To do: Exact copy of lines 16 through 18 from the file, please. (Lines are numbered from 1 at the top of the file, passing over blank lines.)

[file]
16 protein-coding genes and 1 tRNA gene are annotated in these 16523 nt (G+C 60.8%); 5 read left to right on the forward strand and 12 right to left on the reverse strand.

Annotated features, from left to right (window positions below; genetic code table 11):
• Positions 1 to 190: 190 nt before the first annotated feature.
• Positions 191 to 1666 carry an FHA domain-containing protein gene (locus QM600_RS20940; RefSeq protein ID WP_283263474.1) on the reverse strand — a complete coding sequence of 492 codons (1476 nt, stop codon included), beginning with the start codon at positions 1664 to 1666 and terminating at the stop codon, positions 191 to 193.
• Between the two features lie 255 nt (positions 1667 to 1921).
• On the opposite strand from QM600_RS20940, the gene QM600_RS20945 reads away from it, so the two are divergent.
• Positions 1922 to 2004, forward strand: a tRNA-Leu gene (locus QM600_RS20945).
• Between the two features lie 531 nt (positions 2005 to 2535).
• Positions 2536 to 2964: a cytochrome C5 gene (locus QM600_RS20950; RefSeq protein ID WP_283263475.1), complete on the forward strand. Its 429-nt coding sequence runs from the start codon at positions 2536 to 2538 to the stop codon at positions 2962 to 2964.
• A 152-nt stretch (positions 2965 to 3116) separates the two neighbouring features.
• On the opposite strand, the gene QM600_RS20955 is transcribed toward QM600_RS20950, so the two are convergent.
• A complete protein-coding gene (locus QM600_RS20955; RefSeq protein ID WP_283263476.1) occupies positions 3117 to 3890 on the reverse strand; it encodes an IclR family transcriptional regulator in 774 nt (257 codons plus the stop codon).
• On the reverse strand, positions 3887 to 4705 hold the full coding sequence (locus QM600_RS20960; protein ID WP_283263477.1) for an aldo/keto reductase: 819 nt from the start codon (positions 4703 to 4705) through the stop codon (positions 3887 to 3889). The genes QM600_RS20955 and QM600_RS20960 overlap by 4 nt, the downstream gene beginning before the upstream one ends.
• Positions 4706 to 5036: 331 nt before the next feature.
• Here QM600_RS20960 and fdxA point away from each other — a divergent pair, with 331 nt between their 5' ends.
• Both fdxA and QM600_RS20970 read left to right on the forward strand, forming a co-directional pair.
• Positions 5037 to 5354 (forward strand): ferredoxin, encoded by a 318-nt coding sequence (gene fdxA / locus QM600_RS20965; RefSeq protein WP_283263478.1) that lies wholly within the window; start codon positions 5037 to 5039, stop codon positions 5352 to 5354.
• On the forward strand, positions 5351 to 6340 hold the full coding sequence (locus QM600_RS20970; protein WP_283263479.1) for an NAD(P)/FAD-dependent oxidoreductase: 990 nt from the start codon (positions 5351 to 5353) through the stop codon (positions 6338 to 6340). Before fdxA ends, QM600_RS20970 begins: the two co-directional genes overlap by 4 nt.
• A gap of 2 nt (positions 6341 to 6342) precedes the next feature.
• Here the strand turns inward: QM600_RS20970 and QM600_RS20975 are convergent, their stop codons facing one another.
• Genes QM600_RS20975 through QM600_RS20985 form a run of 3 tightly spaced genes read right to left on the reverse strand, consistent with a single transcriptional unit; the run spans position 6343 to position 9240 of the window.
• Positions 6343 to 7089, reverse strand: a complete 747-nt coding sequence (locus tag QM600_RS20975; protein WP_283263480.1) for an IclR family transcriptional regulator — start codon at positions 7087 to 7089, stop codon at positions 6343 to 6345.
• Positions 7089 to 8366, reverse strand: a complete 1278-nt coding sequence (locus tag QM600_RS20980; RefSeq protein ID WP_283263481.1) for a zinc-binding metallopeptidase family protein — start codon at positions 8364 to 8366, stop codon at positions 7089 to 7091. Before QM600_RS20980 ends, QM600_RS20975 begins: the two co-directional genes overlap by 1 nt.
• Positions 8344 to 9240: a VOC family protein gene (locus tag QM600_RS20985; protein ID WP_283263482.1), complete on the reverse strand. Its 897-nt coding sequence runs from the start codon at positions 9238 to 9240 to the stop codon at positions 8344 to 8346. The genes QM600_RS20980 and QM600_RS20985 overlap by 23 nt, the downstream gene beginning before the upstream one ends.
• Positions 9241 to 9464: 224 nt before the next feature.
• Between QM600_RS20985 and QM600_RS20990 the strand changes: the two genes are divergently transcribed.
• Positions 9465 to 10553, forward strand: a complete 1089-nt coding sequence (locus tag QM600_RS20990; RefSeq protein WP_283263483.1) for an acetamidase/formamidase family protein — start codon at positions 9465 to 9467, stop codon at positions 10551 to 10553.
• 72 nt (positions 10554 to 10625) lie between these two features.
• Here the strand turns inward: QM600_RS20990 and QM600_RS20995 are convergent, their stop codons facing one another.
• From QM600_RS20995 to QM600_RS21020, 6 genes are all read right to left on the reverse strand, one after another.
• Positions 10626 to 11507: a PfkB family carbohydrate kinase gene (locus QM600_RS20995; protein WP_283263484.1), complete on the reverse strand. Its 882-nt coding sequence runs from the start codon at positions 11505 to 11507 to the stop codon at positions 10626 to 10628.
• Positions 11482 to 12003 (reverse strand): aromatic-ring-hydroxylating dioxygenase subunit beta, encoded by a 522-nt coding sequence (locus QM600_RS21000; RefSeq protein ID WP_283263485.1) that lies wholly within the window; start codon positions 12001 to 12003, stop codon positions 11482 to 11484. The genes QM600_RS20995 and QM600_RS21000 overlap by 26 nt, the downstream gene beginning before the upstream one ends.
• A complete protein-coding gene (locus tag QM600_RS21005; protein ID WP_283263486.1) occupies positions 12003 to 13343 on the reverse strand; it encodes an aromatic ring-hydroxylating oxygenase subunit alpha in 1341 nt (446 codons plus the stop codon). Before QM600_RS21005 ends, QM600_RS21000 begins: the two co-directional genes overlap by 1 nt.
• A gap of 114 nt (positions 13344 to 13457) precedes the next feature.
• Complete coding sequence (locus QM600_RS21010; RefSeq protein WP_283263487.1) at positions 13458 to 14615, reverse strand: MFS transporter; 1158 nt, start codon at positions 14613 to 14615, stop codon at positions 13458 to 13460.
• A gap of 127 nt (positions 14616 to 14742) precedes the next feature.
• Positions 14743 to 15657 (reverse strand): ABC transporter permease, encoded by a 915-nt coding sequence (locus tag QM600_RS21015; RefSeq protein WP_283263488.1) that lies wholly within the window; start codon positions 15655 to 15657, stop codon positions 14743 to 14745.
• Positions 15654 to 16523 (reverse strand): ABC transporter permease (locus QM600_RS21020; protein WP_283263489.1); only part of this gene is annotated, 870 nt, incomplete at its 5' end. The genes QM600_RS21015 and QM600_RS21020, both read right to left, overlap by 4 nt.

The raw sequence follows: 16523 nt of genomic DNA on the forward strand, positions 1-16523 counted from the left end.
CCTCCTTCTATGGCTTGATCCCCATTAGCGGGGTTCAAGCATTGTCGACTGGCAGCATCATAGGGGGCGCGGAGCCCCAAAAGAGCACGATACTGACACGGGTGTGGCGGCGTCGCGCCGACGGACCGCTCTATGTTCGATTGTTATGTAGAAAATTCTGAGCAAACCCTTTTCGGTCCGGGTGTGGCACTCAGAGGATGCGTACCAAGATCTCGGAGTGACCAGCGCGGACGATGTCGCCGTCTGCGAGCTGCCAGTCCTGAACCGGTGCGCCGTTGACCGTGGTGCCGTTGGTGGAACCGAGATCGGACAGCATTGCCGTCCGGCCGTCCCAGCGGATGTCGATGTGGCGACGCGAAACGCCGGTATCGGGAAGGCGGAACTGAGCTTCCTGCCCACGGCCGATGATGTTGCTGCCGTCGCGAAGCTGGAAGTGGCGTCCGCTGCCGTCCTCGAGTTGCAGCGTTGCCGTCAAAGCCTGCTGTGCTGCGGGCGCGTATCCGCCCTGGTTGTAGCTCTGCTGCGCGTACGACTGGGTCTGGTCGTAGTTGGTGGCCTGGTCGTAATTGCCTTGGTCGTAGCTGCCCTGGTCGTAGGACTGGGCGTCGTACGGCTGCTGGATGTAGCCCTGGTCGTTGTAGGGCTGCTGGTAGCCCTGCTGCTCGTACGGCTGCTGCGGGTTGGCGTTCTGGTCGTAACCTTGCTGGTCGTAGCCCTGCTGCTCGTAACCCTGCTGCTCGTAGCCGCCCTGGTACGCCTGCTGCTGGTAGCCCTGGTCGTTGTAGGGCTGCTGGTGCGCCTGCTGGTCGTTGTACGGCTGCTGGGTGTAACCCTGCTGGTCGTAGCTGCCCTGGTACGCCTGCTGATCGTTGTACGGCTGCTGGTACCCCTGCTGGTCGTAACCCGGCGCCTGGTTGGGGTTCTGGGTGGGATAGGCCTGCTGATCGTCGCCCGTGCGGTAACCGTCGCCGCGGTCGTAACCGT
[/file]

• Both fdxA and QM600_RS20970 read left to right on the forward strand, forming a co-directional pair.
• Positions 5037 to 5354 (forward strand): ferredoxin, encoded by a 318-nt coding sequence (gene fdxA / locus QM600_RS20965; RefSeq protein WP_283263478.1) that lies wholly within the window; start codon positions 5037 to 5039, stop codon positions 5352 to 5354.
• On the forward strand, positions 5351 to 6340 hold the full coding sequence (locus QM600_RS20970; protein WP_283263479.1) for an NAD(P)/FAD-dependent oxidoreductase: 990 nt from the start codon (positions 5351 to 5353) through the stop codon (positions 6338 to 6340). Before fdxA ends, QM600_RS20970 begins: the two co-directional genes overlap by 4 nt.